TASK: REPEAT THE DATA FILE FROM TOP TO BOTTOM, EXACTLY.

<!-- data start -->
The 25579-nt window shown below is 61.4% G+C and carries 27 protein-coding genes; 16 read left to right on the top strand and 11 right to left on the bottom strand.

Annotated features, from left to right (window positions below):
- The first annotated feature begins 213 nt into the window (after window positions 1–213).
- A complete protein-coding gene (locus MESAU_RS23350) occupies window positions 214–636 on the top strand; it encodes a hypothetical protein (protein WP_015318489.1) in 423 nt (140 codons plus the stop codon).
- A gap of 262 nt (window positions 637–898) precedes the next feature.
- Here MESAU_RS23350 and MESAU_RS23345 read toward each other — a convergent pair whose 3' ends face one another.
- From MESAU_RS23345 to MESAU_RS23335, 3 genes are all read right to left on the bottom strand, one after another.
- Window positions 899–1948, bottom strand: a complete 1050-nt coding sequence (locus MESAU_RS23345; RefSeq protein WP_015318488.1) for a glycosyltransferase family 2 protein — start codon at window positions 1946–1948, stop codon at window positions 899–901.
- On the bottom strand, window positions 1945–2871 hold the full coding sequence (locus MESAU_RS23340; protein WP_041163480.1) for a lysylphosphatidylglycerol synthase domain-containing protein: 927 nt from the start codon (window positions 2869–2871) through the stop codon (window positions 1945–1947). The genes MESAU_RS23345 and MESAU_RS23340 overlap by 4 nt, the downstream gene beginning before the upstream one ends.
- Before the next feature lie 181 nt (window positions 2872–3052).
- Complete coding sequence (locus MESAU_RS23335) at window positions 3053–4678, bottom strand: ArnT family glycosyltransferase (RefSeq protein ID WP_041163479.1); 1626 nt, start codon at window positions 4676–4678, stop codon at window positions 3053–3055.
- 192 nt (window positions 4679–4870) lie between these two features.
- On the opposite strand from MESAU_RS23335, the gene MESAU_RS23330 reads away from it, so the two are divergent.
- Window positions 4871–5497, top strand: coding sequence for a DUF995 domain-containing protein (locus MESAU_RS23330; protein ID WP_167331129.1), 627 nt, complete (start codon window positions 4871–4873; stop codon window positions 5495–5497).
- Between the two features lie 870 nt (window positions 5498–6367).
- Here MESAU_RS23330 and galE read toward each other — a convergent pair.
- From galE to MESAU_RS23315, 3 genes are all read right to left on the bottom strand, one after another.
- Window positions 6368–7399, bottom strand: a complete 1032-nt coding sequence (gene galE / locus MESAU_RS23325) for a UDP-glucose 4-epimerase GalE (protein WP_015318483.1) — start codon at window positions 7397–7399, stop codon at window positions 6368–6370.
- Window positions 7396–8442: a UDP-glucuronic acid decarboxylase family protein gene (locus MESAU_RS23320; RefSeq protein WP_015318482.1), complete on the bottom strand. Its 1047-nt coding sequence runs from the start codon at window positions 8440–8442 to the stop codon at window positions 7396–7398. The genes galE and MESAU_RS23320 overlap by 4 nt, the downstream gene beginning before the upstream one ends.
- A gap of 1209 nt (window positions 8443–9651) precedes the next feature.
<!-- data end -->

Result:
The 25579-nt window shown below is 61.4% G+C and carries 27 protein-coding genes; 16 read left to right on the top strand and 11 right to left on the bottom strand.

Annotated features, from left to right (window positions below):
- The first annotated feature begins 213 nt into the window (after window positions 1–213).
- A complete protein-coding gene (locus MESAU_RS23350) occupies window positions 214–636 on the top strand; it encodes a hypothetical protein (protein WP_015318489.1) in 423 nt (140 codons plus the stop codon).
- A gap of 262 nt (window positions 637–898) precedes the next feature.
- Here MESAU_RS23350 and MESAU_RS23345 read toward each other — a convergent pair whose 3' ends face one another.
- From MESAU_RS23345 to MESAU_RS23335, 3 genes are all read right to left on the bottom strand, one after another.
- Window positions 899–1948, bottom strand: a complete 1050-nt coding sequence (locus MESAU_RS23345; RefSeq protein WP_015318488.1) for a glycosyltransferase family 2 protein — start codon at window positions 1946–1948, stop codon at window positions 899–901.
- On the bottom strand, window positions 1945–2871 hold the full coding sequence (locus MESAU_RS23340; protein WP_041163480.1) for a lysylphosphatidylglycerol synthase domain-containing protein: 927 nt from the start codon (window positions 2869–2871) through the stop codon (window positions 1945–1947). The genes MESAU_RS23345 and MESAU_RS23340 overlap by 4 nt, the downstream gene beginning before the upstream one ends.
- Before the next feature lie 181 nt (window positions 2872–3052).
- Complete coding sequence (locus MESAU_RS23335) at window positions 3053–4678, bottom strand: ArnT family glycosyltransferase (RefSeq protein ID WP_041163479.1); 1626 nt, start codon at window positions 4676–4678, stop codon at window positions 3053–3055.
- 192 nt (window positions 4679–4870) lie between these two features.
- On the opposite strand from MESAU_RS23335, the gene MESAU_RS23330 reads away from it, so the two are divergent.
- Window positions 4871–5497, top strand: coding sequence for a DUF995 domain-containing protein (locus MESAU_RS23330; protein ID WP_167331129.1), 627 nt, complete (start codon window positions 4871–4873; stop codon window positions 5495–5497).
- Between the two features lie 870 nt (window positions 5498–6367).
- Here MESAU_RS23330 and galE read toward each other — a convergent pair.
- From galE to MESAU_RS23315, 3 genes are all read right to left on the bottom strand, one after another.
- Window positions 6368–7399, bottom strand: a complete 1032-nt coding sequence (gene galE / locus MESAU_RS23325) for a UDP-glucose 4-epimerase GalE (protein WP_015318483.1) — start codon at window positions 7397–7399, stop codon at window positions 6368–6370.
- Window positions 7396–8442: a UDP-glucuronic acid decarboxylase family protein gene (locus MESAU_RS23320; RefSeq protein WP_015318482.1), complete on the bottom strand. Its 1047-nt coding sequence runs from the start codon at window positions 8440–8442 to the stop codon at window positions 7396–7398. The genes galE and MESAU_RS23320 overlap by 4 nt, the downstream gene beginning before the upstream one ends.
- A gap of 1209 nt (window positions 8443–9651) precedes the next feature.